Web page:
Omicron cases rising but lowest number of new Covid infections since Nov. 14
Eighty people in the Netherlands have now been diagnosed with the Omicron variant of the coronavirus, the RIVM said on Friday. That rose from 36 on Tuesday. The variant is believed to be more contagious than the more common Delta variant, which is most prevalent in the Netherlands. It was first discovered in passengers who entered the country on two flights from South Africa, but was later identified in samples taken as far back as November 19.
Out of the 80 people diagnosed with the Omicron variant, six people had no direct or indirect link to the Southern Africa region. Eighteen were on one of the flights from South Africa which landed on November 26. Another 53 had a travel history that included a country in the Southern Africa region. Three others had contact with someone who was infected with the variant.
At the same time, the RIVM also announced the lowest number of daily coronavirus infections in 26 days. A total of 17,562 people tested positive for the SARS-CoV-2 coronavirus infection between Thursday and Friday morning, according to raw data from the organization. It was the fourth consecutive time the daily total was below 20,000.
That brought the seven-day moving average down to 20,070, the lowest level in about three weeks. Including some corrections to the raw data, that average was closer to 20,030, a seven-percent drop in a week.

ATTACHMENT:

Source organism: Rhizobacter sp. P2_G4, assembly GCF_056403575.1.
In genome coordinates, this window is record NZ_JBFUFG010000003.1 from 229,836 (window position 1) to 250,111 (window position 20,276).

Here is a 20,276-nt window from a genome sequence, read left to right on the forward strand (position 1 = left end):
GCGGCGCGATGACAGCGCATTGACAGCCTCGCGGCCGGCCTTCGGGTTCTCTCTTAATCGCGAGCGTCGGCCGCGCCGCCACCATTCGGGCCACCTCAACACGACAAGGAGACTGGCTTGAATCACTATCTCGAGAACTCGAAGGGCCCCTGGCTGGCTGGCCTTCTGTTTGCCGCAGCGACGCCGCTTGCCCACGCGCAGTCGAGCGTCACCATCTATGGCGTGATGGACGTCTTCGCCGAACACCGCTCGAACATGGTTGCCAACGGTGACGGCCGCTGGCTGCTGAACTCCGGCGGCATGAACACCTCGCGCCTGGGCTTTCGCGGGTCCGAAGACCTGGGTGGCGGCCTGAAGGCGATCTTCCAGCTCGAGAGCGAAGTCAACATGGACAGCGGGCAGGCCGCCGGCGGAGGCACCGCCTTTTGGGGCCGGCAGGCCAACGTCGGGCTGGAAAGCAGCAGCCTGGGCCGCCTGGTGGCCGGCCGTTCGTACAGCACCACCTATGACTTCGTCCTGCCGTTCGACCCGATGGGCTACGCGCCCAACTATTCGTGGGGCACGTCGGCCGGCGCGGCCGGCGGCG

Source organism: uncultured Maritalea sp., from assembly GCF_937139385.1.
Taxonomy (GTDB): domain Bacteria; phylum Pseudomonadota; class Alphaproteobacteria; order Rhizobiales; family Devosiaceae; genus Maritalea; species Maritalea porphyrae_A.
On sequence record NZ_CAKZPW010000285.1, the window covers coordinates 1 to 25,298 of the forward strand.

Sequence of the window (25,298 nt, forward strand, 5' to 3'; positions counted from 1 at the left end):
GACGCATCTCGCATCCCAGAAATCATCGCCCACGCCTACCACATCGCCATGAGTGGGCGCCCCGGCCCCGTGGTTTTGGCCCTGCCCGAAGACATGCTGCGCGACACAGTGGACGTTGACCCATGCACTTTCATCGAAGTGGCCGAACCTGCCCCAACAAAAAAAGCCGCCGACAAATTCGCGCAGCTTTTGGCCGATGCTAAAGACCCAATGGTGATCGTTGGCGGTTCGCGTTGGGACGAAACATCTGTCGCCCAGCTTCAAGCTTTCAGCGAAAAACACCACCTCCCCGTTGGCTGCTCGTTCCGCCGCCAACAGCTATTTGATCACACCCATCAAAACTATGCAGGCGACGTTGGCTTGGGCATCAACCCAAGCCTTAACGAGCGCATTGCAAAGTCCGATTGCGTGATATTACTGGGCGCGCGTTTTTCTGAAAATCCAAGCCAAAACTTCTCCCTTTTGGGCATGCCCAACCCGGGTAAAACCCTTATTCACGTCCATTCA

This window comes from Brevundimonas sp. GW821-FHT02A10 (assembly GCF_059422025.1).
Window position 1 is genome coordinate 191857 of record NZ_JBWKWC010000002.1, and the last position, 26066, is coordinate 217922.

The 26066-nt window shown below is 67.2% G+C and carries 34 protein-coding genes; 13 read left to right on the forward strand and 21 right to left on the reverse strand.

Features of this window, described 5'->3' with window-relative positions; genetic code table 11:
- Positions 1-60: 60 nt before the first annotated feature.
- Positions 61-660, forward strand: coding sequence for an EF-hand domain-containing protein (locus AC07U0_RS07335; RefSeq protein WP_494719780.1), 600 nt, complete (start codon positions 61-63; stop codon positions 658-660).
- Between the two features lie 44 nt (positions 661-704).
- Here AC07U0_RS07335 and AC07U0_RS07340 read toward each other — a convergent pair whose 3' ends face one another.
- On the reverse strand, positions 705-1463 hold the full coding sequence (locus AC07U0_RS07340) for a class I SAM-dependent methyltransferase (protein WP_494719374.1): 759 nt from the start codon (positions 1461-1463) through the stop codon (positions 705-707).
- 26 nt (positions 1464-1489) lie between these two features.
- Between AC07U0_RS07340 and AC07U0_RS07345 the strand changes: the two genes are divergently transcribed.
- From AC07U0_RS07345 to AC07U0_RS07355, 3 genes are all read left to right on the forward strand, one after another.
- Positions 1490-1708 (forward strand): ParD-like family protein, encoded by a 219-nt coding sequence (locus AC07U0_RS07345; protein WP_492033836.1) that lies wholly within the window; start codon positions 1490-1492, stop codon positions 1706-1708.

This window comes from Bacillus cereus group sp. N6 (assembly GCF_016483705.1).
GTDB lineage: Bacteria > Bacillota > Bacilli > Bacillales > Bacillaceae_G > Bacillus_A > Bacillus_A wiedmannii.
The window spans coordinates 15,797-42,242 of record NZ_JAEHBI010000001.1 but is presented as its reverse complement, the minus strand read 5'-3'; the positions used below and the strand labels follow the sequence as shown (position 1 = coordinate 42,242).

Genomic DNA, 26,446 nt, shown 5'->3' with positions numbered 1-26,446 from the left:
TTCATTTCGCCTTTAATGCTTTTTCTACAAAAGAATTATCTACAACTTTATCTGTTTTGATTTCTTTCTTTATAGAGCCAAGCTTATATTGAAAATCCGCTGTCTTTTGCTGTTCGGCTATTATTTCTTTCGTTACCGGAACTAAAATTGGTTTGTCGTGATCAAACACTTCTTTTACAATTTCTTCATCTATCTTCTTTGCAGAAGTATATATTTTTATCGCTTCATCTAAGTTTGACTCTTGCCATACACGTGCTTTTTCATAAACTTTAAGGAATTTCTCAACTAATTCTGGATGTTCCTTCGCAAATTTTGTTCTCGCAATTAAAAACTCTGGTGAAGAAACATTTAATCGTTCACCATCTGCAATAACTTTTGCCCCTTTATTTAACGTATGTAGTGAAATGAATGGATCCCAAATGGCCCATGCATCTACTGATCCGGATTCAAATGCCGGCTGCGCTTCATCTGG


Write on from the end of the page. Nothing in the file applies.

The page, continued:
Still, the percentage of people testing positive with the GGD continued to climb. During the period from December 2 - 8, an average of 23.5 percent of people tested by the health service received a positive diagnosis. That eclipsed a record average of 22.8 percent reported on Thursday. One possible explanation for the recent rise in positivity is that the government encouraged people to self-test before going to the GGD when the service was near its daily testing capacity. During the seven-day period, an average of 77,400 people were tested daily, down from a peak of 96,800 a week earlier.
The three cities with the most new infections were Amsterdam (650), Rotterdam (634), and The Hague (555). All three were reasonably close to their respective averages.
Hospitals were treating 2,803 people with Covid-19 on Friday afternoon, down two percent compared to the previous day. The hospital total has gone up by three percent in a week. A similar increase would push the total back towards 2,900.
The total includes 655 people in intensive care units, out of whom 20 are being treated in German hospitals. A day earlier, the ICU total was 644. Dutch hospitals were treating their highest number of patients in an ICU since May 19. When combined, it was the highest ICU total since May 17. The regular care wards were treating 2,148 people in regular care units, a net decrease of 56 after accounting for new admissions, discharges and deaths.
Dutch hospitals admitted 325 more patients with the disease between Thursday and Friday afternoon, including 52 sent directly to intensive care. On average, hospitals took 314 patients with the disease each of the past seven days. That was ten percent lower compared to a week ago.